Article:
Collins Oyuu says Knut membership has increased to 18,000 in two months

At least 6,000 teachers have rejoined the Kenya National Union of Teachers (Knut) over the last two months, officials have said. 

This moved the union’s membership to 18,000 by the end of October. Knut had just 12,000 members in June when the union held its elections.

The union’s secretary-general Collins Oyuu said by Wednesday last week, forms of 3,000 more teachers seeking to rejoin were being processed.

“We have noted a trend where teachers are scrambling to return to the union since the employer reopened the Third Party TPAY portal where teachers can exit or re-join union,” said Oyuu.

He said the portal was opened in July but the processing of members was delayed due to technical issues.

“The Teachers Service Commission told us that they could not process membership because the portal had some issues. But after it was rectified, we saw good enrolment of members,” Oyuu said on Thursday.

Oyuu added: “In the month of November, we have been processing some 3,000 forms, which we shall be completed in a few days. Teachers want their details captured properly so it’s taking a bit of time to process.”

At the time of Knut elections, union officials had hoped that TSC would restore the union register as it were in June 2019. By this time, Knut had 187, 471 members, giving the union some Sh144 million in union dues every month.

However, in July and August of the same year, Knut received zero union dues as the tiff between the union and employer intensified.

The membership further reduced to 110, 000 in October and to 105, 000 in November of that year. By June this year, when Knut held its national elections, the membership had shrunk to 12,000.

TSC has over the years fought off perceptions it was behind the mass exodus of teachers from Knut.

Knut officials, then led by Wilson Sossion, accused TSC of interfering with the union’s register by engaging in activities that reduced membership.

However, in a report to the MPs, TSC chief executive Nancy Macharia explained that teachers left Knut on their own after it emerged that a court ruling on Career Progression Guidelines (CPG) that was being rolled out by the employer denied them new salary benefits.

Dr Macharia said her commission was unable to act against the court ruling.

“When the Collective Bargaining Agreement (CBA) was signed, it introduced a new grading system for teachers known as Career Progression Guidelines (CPG) which replaced the Scheme of Service. But Knut challenged the implementation of CPG in court,” said Dr Macharia.

The effect of the court ruling, Macharia said, meant that all Knut members could not benefit from the third and fourth phase of the multi-billion salary raise and promotions.

“To comply with the resultant court orders, the commission undertook teacher promotion in accordance with the relevant provisions of the Code of Regulation for Teachers (Cort) and the Schemes of Service for all Knut members and CPG for non-members of Knut.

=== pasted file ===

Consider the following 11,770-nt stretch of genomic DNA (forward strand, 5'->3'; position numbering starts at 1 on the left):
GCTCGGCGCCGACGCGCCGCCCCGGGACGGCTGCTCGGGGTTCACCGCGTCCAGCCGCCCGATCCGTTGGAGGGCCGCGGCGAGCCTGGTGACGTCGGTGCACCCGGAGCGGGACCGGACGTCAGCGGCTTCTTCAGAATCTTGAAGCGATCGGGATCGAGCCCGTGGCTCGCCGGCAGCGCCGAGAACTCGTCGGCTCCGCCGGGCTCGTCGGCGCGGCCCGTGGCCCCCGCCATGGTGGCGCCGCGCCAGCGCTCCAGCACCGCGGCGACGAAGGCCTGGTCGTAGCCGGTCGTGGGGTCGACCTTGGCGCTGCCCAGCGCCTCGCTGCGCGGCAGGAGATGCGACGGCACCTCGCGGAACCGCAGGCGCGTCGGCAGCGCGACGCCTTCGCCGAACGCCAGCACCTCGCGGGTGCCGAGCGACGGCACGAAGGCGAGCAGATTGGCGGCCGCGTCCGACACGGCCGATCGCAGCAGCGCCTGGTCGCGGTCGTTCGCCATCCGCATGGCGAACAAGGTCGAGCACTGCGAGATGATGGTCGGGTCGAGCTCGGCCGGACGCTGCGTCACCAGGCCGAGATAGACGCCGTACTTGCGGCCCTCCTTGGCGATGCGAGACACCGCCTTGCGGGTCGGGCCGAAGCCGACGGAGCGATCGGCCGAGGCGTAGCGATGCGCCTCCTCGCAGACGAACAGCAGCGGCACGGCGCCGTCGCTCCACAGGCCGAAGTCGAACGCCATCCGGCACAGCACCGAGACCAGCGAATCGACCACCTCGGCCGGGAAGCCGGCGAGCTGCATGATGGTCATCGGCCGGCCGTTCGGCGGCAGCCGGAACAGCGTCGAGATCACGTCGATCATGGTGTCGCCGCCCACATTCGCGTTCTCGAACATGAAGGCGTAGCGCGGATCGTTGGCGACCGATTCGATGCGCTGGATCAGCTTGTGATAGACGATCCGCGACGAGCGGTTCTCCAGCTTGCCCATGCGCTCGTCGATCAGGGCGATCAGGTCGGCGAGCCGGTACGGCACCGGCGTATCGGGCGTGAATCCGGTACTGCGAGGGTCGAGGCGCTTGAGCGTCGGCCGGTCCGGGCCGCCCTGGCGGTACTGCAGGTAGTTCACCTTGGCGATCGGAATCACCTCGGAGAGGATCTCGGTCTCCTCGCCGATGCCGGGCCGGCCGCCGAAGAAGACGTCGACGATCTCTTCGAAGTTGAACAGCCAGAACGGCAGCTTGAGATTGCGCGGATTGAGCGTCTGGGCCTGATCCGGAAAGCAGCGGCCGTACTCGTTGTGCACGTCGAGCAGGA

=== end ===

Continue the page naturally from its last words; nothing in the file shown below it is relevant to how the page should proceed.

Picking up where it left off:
Dr Macharia said the commission acted based on Knut members’ requests to leave the union as per the provisions of Labour Relations Act.

“The commission did not unilaterally remove members from Knut register instead removal of the members is guided by the Labour Relations Act which provides for the removal of a member from the union register,” said Macharia.

She cited Section 48 (6) and (8) of the Act, which says an employer may not make any deductions from an employee who has notified the employer, in writing, that the employee has resigned from the union.

And now under the new CBA, CPGs have formally been adopted as the schemes of service for teachers are phased out.

Macharia dismissed reports that teachers’ unions are at their weakest point, noting that their engagements have changed for the better.

“To say the unions are at their weakest is something new to me. Because I know that we have very vibrant unions and they can speak for themselves,” said Macharia who spoke on Friday last week.

She said all unions engage TSC and negotiations doors are always open.

“And they keep us on our toes. I don’t know if unions are only vibrant when they shout. Actually, a lot can be done with a mature union that keeps an employer on its toes,” said Macharia.

She added: “And when these unions call us for a meeting we prepare very well. It doesn’t just mean when a union shouts that’s when it is at its strongest. We are changing and the world has changed and we now collaborate and so on.”

TSC lawyer Calvin Anyuor said the aim of the movement was to standardise the terms and conditions of service and align the grading structure with job evaluation results of 2016.

“The parties (unions) agreed to replace schemes of service for teachers and to formally adopt the provisions of CPG as per the commissions circular of 2008.

“Henceforth promotions in the teaching service shall be governed by the guidelines,” said Anyuor.

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